Issues Of Aboriginals Adoption Essay

In 2014, Australian welfare officials were found to have kidnapped as many as 14,000 aboriginal children since June of 2013 to be adopted out to families deemed ‘more suitable’. The government of Australia targeted these non-white children in attempt to assimilate them into white culture, and is “based off the same eugenics campaign inspired the Nazis” during World War II (Pilger). Through education and exposure to white culture, the government strives to breed out the ‘savage’ lifestyles of their native heritage Since the idea of ‘good genes’ has since been dubbed unacceptable in terms of morality, the government had to take a different approach in wiping out this culture. The Australian government uses the excuse that these indigenous families are too impoverished to provide proper care to their children. Though sworn to protect its people, the government of Australia has made it near impossible for this race to thrive, making board at indigenous reserves too expensive and even closing down many in attempt to drive out the culture of these aboriginal people.

Aboriginals are the native black race of Australia. The term was given by British immigrants when they began to colonize the country in the eighteenth century. Since then, these two peoples have remained to be two entirely separate entities. Today, most Aboriginals live outside of the parameters of normal terms of civilization. Trachoma, a disease which blinds ingenious children, runs rampant in Australia since it is the only country which has not yet fully eradicated the disease. Reserves are set up for these people, but are often too expensive and overcrowded to successfully live in. Because of this, the average life expectancy for an Aboriginal town not far from the thriving community of Sydney is a mere 37 years old. In a false attempt to help this culture of people which is dying out, the Australian government only allocates $500,000 to helping these struggling families. However, this is nothing compared to the near $80 million dollars that the country spends on the surveillance and removal of the same indigenous children. This system practically forces these people into poverty, insuring that the government can remove children from their parents and excuse it as child protection. Because the government claims to be protecting the child, they need no parental consent to remove the child from the premises. A former worker for a family support organization stated that “In remote areas, officials will go in with a plane in the early hours and fly the child thousands of kilometers from their community. There’ll be no explanation, no support, and the child may be gone forever” (Pilger). Many Aboriginals and those who oppose of the act claim another reason: assimilation. They feel that not only is the government attempting to ‘breed out’ the race, they are also feeding the apparent bustling white adoption market for colored children. Recently, the parliament of New South Wales put for a legislation to be debated about the forced adoption of Aborigines. Under this law, children under the age of two could be adopted out if seized for upwards of sixth months. These adoptions would not require the biological parent’s consent.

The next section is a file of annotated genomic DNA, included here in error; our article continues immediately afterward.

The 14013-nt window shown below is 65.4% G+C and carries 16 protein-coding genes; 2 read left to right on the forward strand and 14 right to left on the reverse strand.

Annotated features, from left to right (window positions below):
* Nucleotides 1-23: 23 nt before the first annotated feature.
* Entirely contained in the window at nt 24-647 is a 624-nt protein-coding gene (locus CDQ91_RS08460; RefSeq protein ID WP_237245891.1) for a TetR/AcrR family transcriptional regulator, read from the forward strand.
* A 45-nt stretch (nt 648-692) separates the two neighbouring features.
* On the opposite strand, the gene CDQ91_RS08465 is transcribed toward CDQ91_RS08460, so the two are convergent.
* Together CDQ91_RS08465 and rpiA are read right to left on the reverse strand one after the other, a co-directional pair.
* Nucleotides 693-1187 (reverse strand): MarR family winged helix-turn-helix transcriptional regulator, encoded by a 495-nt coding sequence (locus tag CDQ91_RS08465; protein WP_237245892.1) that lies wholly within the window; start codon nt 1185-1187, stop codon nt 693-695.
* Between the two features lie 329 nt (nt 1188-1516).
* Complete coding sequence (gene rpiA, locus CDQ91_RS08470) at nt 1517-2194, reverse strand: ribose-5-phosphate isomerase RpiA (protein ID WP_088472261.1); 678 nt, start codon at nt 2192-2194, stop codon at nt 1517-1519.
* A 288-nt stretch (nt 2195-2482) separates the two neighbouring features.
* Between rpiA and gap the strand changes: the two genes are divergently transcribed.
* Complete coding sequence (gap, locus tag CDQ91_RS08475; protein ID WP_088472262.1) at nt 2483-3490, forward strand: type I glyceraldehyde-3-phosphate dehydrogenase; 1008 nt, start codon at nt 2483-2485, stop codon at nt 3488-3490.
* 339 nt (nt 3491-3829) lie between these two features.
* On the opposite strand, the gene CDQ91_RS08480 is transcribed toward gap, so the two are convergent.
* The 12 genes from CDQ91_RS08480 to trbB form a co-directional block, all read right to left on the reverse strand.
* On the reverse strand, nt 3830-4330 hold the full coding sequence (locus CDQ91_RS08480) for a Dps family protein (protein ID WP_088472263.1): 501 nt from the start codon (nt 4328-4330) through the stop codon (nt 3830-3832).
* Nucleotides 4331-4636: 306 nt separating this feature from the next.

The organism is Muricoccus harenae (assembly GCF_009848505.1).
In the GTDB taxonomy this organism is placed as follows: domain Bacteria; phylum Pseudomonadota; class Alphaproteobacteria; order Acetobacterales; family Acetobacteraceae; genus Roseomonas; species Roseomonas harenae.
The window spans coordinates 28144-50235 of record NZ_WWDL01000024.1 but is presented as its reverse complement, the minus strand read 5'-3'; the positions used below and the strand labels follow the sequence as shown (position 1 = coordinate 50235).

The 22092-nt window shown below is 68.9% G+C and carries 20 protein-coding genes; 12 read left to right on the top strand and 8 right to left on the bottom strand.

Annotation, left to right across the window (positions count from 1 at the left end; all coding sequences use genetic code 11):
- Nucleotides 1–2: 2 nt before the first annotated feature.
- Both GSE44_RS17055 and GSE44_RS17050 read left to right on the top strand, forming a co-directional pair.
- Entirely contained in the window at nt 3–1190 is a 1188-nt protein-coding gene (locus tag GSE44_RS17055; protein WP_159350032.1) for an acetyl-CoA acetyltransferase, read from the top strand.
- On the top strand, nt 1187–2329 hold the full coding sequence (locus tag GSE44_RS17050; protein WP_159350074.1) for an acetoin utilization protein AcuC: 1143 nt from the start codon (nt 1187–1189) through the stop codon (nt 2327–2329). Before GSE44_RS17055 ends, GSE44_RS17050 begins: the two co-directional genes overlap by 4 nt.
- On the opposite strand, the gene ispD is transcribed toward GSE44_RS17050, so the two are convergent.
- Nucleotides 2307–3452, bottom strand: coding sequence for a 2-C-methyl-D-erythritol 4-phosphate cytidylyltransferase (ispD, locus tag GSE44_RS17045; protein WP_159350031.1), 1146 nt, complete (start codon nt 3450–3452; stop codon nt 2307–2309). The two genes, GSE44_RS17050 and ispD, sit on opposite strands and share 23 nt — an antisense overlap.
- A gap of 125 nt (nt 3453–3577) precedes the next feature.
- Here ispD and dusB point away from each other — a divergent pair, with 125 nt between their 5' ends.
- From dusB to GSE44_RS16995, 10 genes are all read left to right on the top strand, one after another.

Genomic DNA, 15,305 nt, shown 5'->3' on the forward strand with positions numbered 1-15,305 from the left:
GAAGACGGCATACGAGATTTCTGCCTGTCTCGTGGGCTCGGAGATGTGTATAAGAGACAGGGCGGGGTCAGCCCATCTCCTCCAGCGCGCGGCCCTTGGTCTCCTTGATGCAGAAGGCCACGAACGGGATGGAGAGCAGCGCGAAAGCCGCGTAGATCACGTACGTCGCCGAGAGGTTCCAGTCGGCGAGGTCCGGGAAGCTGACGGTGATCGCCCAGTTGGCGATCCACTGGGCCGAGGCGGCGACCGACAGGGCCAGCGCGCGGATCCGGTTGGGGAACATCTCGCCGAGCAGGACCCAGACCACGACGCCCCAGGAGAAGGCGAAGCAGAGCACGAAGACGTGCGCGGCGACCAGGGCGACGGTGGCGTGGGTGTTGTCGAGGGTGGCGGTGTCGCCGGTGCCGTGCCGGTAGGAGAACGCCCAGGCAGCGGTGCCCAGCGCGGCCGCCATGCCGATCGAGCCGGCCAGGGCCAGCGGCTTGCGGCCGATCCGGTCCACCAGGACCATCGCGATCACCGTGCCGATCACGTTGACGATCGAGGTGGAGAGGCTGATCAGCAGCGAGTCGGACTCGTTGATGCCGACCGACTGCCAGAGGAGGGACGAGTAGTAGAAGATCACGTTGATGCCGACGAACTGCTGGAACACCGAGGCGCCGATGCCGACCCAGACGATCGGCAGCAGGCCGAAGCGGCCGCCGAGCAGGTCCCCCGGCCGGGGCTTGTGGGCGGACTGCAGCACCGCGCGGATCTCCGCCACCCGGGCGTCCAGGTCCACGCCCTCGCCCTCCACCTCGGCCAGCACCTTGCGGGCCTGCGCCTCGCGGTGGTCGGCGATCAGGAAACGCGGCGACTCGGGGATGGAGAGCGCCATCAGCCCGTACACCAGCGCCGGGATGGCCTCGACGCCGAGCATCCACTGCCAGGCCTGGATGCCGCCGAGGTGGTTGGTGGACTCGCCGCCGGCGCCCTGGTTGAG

This same problem happened in Australia during the 1970’s. However, rather than being given to more suitable caretakers, the children were “given to institutions as cheap or slave labor; many were abused” (Pilger). Since then, the Prime Minister of Australia Kevin Rudd half-heartedly atoned for these actions, stating “I want to be blunt about this. There will be no compensation” (Pilger). Despite the apology, this movement has begun once more, but the government uses different euphuisms such as “Stronger Futures”. With the large amount of children seized in this ‘stolen generation’, the Aborigines may soon cease to exist at all.

Although corporate media had touched on this issue when it occurred in the 1970’s, little to no news coverage has occurred over the new movement of these seizures. However, many journalists have devoted themselves to researching and reporting on this subject. The chaos occurring within the Aborigines over this act has been reported in many small newspaper chains such as Britain’s The Guardian. The process is also taught in some degree to Australian schoolchildren on online learning sites like Skwirk. Though the government of Australia allows the world to know the legalities of their movement, as of October, 2014, no national broadcasts have been made to show what these legislations entail for the Aboriginal people.

How to cite this essay: